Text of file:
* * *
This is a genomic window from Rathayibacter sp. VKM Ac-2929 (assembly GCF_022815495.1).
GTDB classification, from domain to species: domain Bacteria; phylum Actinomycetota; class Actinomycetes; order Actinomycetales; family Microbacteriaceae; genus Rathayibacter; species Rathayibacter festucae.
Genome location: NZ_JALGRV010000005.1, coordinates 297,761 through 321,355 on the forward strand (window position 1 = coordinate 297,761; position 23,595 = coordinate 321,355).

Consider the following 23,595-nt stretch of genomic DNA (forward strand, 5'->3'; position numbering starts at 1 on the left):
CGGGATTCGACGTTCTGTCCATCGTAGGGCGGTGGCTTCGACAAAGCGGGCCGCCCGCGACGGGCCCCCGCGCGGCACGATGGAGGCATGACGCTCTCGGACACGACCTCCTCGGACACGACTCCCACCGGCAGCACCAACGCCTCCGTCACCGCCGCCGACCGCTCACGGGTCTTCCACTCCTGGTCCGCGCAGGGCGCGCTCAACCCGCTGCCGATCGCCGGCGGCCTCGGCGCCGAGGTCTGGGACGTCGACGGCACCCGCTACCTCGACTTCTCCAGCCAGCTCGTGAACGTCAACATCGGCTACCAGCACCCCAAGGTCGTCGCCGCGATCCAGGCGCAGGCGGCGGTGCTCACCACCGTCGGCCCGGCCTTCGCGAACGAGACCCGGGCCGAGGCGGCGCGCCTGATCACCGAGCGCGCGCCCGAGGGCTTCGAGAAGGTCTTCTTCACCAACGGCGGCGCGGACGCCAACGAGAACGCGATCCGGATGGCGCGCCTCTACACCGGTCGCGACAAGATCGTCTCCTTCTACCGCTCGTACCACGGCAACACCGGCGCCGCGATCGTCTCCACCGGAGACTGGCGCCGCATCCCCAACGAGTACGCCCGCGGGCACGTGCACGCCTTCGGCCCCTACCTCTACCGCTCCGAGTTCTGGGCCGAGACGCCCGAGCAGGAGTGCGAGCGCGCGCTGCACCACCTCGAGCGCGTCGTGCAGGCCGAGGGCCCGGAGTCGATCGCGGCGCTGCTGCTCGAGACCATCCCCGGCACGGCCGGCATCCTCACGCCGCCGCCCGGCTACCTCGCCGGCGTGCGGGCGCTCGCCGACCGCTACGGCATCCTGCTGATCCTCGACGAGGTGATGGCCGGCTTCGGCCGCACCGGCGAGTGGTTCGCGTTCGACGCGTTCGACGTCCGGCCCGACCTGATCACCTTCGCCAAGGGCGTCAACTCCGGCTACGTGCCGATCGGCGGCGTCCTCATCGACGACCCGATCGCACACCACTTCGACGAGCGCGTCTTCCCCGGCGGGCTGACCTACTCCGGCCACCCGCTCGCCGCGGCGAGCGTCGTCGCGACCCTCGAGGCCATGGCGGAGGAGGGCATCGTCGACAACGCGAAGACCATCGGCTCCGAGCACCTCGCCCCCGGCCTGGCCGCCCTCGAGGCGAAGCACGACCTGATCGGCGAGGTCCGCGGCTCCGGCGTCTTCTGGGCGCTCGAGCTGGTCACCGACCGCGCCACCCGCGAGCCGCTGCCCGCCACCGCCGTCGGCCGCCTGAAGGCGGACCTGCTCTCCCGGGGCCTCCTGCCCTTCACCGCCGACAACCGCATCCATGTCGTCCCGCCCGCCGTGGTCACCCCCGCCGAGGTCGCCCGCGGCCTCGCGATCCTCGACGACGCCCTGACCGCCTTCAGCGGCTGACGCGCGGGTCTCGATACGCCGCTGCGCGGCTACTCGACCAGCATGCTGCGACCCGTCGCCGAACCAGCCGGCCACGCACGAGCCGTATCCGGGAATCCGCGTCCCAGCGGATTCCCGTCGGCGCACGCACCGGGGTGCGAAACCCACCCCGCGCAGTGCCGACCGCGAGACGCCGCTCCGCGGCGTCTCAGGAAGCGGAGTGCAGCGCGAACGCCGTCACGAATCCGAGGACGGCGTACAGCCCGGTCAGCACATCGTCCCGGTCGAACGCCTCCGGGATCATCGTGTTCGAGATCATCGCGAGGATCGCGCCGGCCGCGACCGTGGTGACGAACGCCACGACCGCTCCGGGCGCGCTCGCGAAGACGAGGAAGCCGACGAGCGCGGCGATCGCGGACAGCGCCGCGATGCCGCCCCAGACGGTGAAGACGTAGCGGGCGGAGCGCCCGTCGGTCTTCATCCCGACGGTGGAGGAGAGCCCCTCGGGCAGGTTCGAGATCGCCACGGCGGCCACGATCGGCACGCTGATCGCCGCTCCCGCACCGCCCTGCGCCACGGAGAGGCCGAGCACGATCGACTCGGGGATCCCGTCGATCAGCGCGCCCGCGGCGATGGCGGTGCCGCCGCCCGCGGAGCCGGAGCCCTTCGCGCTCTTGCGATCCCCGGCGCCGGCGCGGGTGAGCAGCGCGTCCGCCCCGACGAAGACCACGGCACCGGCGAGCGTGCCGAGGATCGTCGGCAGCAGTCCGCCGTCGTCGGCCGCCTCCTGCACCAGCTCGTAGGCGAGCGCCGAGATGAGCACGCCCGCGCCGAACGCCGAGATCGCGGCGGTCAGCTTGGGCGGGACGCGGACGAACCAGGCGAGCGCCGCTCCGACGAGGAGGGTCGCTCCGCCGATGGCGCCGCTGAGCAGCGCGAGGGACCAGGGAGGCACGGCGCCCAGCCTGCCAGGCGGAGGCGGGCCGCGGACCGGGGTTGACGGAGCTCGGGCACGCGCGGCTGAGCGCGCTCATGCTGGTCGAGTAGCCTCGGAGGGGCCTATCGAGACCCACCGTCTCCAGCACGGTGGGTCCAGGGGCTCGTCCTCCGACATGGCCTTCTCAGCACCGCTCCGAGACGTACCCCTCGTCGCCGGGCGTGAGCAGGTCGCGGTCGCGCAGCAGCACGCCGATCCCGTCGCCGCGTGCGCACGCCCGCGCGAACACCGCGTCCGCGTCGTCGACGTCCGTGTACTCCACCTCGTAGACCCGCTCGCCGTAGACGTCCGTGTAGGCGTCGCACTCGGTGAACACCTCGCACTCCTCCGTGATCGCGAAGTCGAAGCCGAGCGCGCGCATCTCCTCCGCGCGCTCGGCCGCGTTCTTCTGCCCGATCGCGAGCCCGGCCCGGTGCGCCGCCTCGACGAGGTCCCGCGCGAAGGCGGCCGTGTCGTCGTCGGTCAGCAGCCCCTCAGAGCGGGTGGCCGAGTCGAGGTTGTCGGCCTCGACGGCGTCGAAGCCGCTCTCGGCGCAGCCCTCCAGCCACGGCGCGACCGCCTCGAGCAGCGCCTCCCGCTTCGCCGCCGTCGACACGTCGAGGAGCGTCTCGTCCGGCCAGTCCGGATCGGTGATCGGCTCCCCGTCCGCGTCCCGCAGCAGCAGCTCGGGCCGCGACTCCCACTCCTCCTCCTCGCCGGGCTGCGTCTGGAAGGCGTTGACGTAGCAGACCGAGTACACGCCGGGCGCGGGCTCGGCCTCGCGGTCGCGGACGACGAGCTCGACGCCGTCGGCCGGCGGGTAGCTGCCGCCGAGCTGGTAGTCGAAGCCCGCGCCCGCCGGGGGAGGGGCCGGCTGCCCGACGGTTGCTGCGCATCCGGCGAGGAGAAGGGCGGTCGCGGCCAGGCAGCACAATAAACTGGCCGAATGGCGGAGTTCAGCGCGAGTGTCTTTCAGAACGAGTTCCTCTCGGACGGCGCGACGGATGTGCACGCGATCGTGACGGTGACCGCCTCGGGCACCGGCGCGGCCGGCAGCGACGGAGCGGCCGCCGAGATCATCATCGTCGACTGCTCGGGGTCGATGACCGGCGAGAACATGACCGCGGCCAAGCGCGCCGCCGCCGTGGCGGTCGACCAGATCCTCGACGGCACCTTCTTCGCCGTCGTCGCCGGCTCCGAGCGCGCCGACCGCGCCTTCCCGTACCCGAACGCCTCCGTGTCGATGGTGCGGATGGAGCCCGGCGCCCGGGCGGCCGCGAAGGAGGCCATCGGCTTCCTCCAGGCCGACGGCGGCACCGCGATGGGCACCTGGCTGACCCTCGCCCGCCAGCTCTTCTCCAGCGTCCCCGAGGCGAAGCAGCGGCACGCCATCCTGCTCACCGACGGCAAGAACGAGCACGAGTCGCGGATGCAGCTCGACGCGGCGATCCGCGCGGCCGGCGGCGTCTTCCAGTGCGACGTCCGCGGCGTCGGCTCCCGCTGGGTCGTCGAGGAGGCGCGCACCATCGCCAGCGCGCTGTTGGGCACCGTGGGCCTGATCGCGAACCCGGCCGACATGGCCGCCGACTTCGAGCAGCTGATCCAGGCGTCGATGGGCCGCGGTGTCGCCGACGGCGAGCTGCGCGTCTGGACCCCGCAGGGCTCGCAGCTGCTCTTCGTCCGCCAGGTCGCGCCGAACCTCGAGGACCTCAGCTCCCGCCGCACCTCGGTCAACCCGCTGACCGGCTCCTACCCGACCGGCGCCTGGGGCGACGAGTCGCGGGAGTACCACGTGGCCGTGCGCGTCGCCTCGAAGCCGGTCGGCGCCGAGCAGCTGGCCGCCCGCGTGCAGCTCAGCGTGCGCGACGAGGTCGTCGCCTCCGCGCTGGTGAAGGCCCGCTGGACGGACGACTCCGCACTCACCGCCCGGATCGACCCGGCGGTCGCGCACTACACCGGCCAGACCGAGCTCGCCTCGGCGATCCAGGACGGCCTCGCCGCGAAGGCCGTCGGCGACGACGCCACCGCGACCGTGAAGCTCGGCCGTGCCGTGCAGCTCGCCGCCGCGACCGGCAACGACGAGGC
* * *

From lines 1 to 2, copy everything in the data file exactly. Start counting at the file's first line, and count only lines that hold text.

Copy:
This is a genomic window from Rathayibacter sp. VKM Ac-2929 (assembly GCF_022815495.1).
GTDB classification, from domain to species: domain Bacteria; phylum Actinomycetota; class Actinomycetes; order Actinomycetales; family Microbacteriaceae; genus Rathayibacter; species Rathayibacter festucae.